Eng. Saleem Al-Batayneh
In an era where the Arab region is experiencing an unprecedented and highly publicized wave of normalization with Israel, it begs the question: What is transpiring in our immediate neighbourhood? We find ourselves in a situation where the cards are being shuffled and dealt with in a manner that is increasingly perplexing. For months now, the U.S. administration has been racing against the clock to finalize normalization between Saudi Arabia and Israel before delving into the details of the upcoming 2024 presidential elections. The goal is to secure foreign policy objectives that preserve U.S. strategic interests in the Middle East and Israeli national security. It also aims to ensure that the Democrats have a window of opportunity in the next four years until 2028.
The current focus is on the impending relations between Saudi Arabia and Israel, and it is a development that warrants close observation. The groundwork for establishing public relations has reached an advanced stage within the corridors of American and Israeli decision-making. Saudi Crown Prince Mohammed bin Salman himself confirmed this trajectory during an interview with prominent political broadcaster Bret Baier on Fox News. He stated that the agreement with Tel Aviv is drawing closer with each passing day, and Saudi Arabia is ready to collaborate with any Israeli leader to meet the Palestinians’ needs.
Israel has undeniably made significant inroads on the Arab front. It does not take a keen observer to see that relations between Saudi Arabia and Israel will soon emerge into the open, no later than March 2024. Initial assessments suggest that secret negotiations are moving toward a trilateral deal. In exchange for this, Israel is expected to relinquish its opposition to Saudi Arabia’s civilian atomic program while leaving the Palestinian issue unresolved. The specifics of Saudi demands related to the Palestinians remain shrouded in mystery, leaving many questions unanswered.
This shift can be attributed to the success of American and regional pressures in involving the Palestinian Authority in a security plan designed by American General Michael R. Fenzel, thus diverting attention from the broader Palestinian cause.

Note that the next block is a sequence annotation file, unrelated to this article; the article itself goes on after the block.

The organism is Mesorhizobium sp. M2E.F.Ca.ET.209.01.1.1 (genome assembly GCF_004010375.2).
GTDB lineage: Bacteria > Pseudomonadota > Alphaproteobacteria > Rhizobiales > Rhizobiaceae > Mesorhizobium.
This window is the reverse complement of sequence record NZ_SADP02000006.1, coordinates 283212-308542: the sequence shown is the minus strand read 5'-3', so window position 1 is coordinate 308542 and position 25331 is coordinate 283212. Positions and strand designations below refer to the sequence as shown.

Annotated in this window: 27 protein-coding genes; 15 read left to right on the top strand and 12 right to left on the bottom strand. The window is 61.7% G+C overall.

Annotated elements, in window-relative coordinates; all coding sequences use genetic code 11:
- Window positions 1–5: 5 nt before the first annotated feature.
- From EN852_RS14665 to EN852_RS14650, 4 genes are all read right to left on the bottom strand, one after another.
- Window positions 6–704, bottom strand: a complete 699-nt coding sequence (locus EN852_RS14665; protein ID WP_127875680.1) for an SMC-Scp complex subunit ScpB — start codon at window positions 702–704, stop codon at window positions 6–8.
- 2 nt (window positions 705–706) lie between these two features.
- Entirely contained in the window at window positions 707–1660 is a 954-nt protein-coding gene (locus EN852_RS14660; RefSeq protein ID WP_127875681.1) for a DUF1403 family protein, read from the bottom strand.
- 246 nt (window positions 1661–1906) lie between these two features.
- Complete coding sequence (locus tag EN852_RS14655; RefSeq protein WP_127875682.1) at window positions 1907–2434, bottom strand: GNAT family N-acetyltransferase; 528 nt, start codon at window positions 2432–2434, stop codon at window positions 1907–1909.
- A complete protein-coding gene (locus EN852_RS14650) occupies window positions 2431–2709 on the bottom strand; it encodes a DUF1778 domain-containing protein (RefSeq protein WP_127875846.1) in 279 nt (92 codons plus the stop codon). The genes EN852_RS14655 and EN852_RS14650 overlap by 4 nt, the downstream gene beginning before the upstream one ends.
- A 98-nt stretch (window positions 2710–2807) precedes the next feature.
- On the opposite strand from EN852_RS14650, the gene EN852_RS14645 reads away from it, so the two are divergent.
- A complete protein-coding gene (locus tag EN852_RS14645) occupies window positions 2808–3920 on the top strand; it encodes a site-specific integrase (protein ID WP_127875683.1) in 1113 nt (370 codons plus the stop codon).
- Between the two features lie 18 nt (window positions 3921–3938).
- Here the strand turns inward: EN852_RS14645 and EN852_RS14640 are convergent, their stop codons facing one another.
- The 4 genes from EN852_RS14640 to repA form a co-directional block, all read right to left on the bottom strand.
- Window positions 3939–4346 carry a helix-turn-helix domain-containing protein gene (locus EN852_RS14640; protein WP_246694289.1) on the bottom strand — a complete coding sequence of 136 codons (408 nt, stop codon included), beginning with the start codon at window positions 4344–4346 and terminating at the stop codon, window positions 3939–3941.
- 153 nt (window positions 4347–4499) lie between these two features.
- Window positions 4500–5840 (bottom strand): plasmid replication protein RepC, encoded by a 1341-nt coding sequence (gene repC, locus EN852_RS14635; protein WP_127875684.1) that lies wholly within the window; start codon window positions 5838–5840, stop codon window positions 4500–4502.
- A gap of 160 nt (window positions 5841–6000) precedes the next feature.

What remains puzzling is the timing of Saudi Arabia’s enthusiasm for this normalization, the motivations behind it, and why this approach was not communicated more transparently to regional counterparts. Has Saudi Arabia abandoned the Arab Peace Initiative presented by the late King Abdullah bin Abdulaziz in 2002? Is it still on the table for negotiation with Israel? Or has Saudi Arabia shifted its focus solely to its own interests, sidelining Arab, Islamic, and international stakeholders? The initiative, which called for the establishment of a recognized Palestinian state on 1967 borders with East Jerusalem as its capital and the cessation of settlement activities, remains a point of contention.
Jordan has also sensed the imminent dangers in the region and is changing its approach accordingly. The kingdom finds itself geopolitically exposed and needs to adapt to the multiple threats it faces, particularly political targeting. Jordan’s role has diminished, and its awareness of the magnitude of these threats is vital to navigating these turbulent times. Effective governance is imperative to address the crisis within the crisis.
King Abdullah II’s recent criticism of the Abraham Accords during an interview at the Global Middle East Summit reflects the urgency of resolving the Palestinian issue for sustainable peace. He cautioned against sidelining the Palestinians in dealings with Arab states. The king’s remarks, delivered with a mix of precision and sincerity, underscore the gravity of the situation.
Surprisingly, immediately after the interview, Anwar Gargash, an advisor to the President of the United Arab Emirates, asserted that the Abraham Accords are successful, ongoing, and will continue at the strategic level, despite not being designed to solve the Palestinian issue.
The completion of the normalization deal will enhance Israel’s acceptance in the Arab world, strengthen the U.S. presence in the region vis-à-vis China, and provide Israel with legitimacy in the Arab and Islamic world. Saudi Arabia’s strategic position makes it a linchpin in this geopolitical shift, which will have broader regional and political implications.
It is evident that Israel’s influence and presence extend to multiple corners of the region, and the Arab world must grapple with the repercussions of these developments. We are at the beginning of a complex and transformative era, and while challenges may diminish, the consequences of these changes will remain.
Our current predicament calls for a reassessment of our approach to regional dynamics. We must acknowledge that politics is unpredictable, and alliances can shift rapidly. Jordan, once a central player, has found itself marginalized. It is a crisis within a crisis, and our collective awareness of these challenges is essential. We must recognize that we are in a precarious situation, where our focus must align with our interests, and our actions should reflect a changing geopolitical landscape.
In this evolving landscape, we must ask: Where is Israel headed? What do Saudi Arabia, Israel, and the United States seek to achieve? And what will the Palestinians gain from these developments?
We find ourselves at a crossroads, and our response will shape the future of the region. Speech alone will not suffice, and silence is no longer an option. We must adapt to the new realities and navigate the shifting alliances. The Arab world must chart a course that safeguards its interests and ensures a future of stability and prosperity.
Engineer Al-Batayneh was a member of the Jordanian Parliament